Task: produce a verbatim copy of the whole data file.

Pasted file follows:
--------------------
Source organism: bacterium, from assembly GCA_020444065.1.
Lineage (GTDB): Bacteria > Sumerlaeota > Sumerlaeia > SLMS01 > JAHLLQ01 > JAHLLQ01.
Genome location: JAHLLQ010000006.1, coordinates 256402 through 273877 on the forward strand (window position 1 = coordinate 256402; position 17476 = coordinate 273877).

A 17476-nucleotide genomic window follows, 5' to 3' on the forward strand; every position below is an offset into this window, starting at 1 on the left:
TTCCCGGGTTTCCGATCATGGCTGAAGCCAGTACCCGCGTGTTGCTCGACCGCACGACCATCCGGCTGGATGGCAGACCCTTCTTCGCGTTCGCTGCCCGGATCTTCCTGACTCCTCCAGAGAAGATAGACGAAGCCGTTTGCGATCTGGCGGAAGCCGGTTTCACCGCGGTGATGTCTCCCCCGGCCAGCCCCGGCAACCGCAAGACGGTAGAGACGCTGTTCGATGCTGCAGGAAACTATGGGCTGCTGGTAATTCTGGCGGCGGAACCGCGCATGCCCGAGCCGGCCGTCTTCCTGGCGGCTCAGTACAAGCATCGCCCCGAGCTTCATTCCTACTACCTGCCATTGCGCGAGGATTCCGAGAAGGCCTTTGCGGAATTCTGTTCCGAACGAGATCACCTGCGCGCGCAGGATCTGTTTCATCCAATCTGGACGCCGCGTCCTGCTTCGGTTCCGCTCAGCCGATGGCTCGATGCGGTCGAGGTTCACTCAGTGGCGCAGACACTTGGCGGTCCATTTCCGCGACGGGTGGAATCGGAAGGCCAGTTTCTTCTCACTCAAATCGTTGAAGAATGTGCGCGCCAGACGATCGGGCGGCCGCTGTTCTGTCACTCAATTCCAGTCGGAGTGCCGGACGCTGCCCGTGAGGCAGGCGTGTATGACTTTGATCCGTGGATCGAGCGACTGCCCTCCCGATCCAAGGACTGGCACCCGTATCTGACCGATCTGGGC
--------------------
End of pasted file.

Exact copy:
Source organism: bacterium, from assembly GCA_020444065.1.
Lineage (GTDB): Bacteria > Sumerlaeota > Sumerlaeia > SLMS01 > JAHLLQ01 > JAHLLQ01.
Genome location: JAHLLQ010000006.1, coordinates 256402 through 273877 on the forward strand (window position 1 = coordinate 256402; position 17476 = coordinate 273877).

A 17476-nucleotide genomic window follows, 5' to 3' on the forward strand; every position below is an offset into this window, starting at 1 on the left:
TTCCCGGGTTTCCGATCATGGCTGAAGCCAGTACCCGCGTGTTGCTCGACCGCACGACCATCCGGCTGGATGGCAGACCCTTCTTCGCGTTCGCTGCCCGGATCTTCCTGACTCCTCCAGAGAAGATAGACGAAGCCGTTTGCGATCTGGCGGAAGCCGGTTTCACCGCGGTGATGTCTCCCCCGGCCAGCCCCGGCAACCGCAAGACGGTAGAGACGCTGTTCGATGCTGCAGGAAACTATGGGCTGCTGGTAATTCTGGCGGCGGAACCGCGCATGCCCGAGCCGGCCGTCTTCCTGGCGGCTCAGTACAAGCATCGCCCCGAGCTTCATTCCTACTACCTGCCATTGCGCGAGGATTCCGAGAAGGCCTTTGCGGAATTCTGTTCCGAACGAGATCACCTGCGCGCGCAGGATCTGTTTCATCCAATCTGGACGCCGCGTCCTGCTTCGGTTCCGCTCAGCCGATGGCTCGATGCGGTCGAGGTTCACTCAGTGGCGCAGACACTTGGCGGTCCATTTCCGCGACGGGTGGAATCGGAAGGCCAGTTTCTTCTCACTCAAATCGTTGAAGAATGTGCGCGCCAGACGATCGGGCGGCCGCTGTTCTGTCACTCAATTCCAGTCGGAGTGCCGGACGCTGCCCGTGAGGCAGGCGTGTATGACTTTGATCCGTGGATCGAGCGACTGCCCTCCCGATCCAAGGACTGGCACCCGTATCTGACCGATCTGGGC